Introducing the very talented and gorgeous Rainbow Chan! Rainbow is a musician, visual artist and academic living and working on Gadigal land, Sydney. She makes electronic music, which draws upon Western and East Asian pop cultures, language and heartbreak. Driven by a DIY spirit, Rainbow likes to combine catchy melodies and off-kilter beats made up of field-recordings and found sounds. She is also a passionate mentor and has worked with MusicNSW, I.C.E Parramatta, Hack Sounds and Bunga Barrabugu programs at Sydney Conservatorium where she lectures in Contemporary Music Studies.
In terms of Rainbows visual art practice, she makes large installations that feature video, music, painting and sculpture. She is currently researching women’s oral history, folk songs and language with a focus on her ancestral ties to Weitou people, the first settlers of Hong Kong.
We spent the morning with this passionate lady and chatted music, COVID, love lives and fashion!
Wearing Cecilia Dress
When did you first start making music? Did you always want to pursue music?
I started writing music in high school as a way to deal with the intense emotions that we feel in our teenage years. It was also a strategy to charm my crushes haha. I was very academic at school – I remember my career’s adviser said it would be a waste for me to study music instead of something like medicine or law. But I gained a sense of purpose and confidence through performing my original music so I decided to pursue a creative path at uni, where I majored in music and English. During this time, I started making bedroom demos and sending them to community radio. I played small gigs around campus and local bars. It wasn’t always easy but I don’t regret a thing!
Wearing Esther Dress
How do you think your music has evolved since starting out?
My music is intricately tied to my personal experiences, so my songs have inevitably changed over the course of the last decade. I would say that aesthetically, the sound has become more expansive as my technical skills have improved. Thematically, I am not afraid of exploring wider socio-political issues in my lyrics now, rather than just singing about love. It was also a little nerve-wracking to start writing music in Cantonese, Mandarin and most recently, Weitou, which is the dialect of my mother. However, I think there’s spirit of curiosity and intrigue in my music which remains the same.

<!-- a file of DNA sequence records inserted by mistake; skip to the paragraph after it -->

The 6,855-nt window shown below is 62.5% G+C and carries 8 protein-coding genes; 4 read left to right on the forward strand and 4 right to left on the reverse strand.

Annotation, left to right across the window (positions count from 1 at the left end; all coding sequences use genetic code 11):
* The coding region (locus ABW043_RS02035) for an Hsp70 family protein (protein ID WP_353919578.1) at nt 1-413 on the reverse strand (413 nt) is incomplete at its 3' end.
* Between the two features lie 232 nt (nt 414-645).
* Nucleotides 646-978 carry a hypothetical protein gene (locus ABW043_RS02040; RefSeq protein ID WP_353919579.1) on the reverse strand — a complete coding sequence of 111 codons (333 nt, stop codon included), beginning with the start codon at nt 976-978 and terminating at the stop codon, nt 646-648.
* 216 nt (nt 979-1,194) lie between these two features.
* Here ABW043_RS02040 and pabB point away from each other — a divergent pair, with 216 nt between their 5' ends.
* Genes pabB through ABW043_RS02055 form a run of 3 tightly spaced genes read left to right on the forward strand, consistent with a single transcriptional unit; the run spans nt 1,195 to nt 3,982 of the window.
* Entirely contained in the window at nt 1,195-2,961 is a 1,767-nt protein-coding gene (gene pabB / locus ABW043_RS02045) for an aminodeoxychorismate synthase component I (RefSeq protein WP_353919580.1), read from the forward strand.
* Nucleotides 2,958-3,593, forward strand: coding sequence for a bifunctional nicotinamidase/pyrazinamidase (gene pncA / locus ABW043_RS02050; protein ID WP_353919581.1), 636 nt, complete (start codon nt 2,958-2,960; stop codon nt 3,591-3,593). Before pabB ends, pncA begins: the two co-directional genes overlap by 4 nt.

There are quite a lot of layers to your songs, do you come up with all these sounds or do you work with other people on this?
I write, perform and produce everything myself. There are a few songs which feature collaborators but in terms of the production and arrangement, it is just me. I come up with these ideas by collecting everyday sounds on my phone and turning them into beats and textures in my song. I write both on the computer and on live instruments like piano, guitar and saxophone. I was classically trained so have a background in understanding harmony, rhythm and musical structure. But this training also means that I know how to bend or break the rules, which is what I enjoy more.
Wearing Natasha Mini Dress
How has COVID affected your life as a musician?
It’s been difficult as my live performances and artist residencies have been cancelled or postponed. But I’m relatively lucky because I still have my teaching job at university and have been commissioned for virtual performances. I can’t complain too much, really!
Have there been any positive outcomes from COVID? Has it helped you creatively at all?
It’s allowed me to slow down and write quieter songs. I haven’t played guitar in years but I found myself gravitating towards the instrument again and focusing on lyrics. Having limitations imposed on you can actually generate more creative flow so I am leaning into the isolating aspects of COVID and writing a lot of songs about distance and entering my 30s.
What’s your personal style of dressing? Do you have a go to look for performing?
I’m quite a petite person so I love boxy and drapey shapes as a contrast to my small frame. When I’m performing, I love a good pair of wide leg pants. They give me the freedom to dance around and they always look striking on stage.
Where do you see Rainbow Chan heading in the future?
I want to build a sustainable creative practice which facilitates other emerging and/or underrepresented voices. I want to build on my role as a curator of live performances, as a creator of story-telling platforms and as a mentor in electronic production and song-writing. I’ll always be making pop music and performing on stage. But moving forward, I’m more and more interested in taking on a bigger role behind the scenes and building community.
Photos by Kaitlyn Bosnjak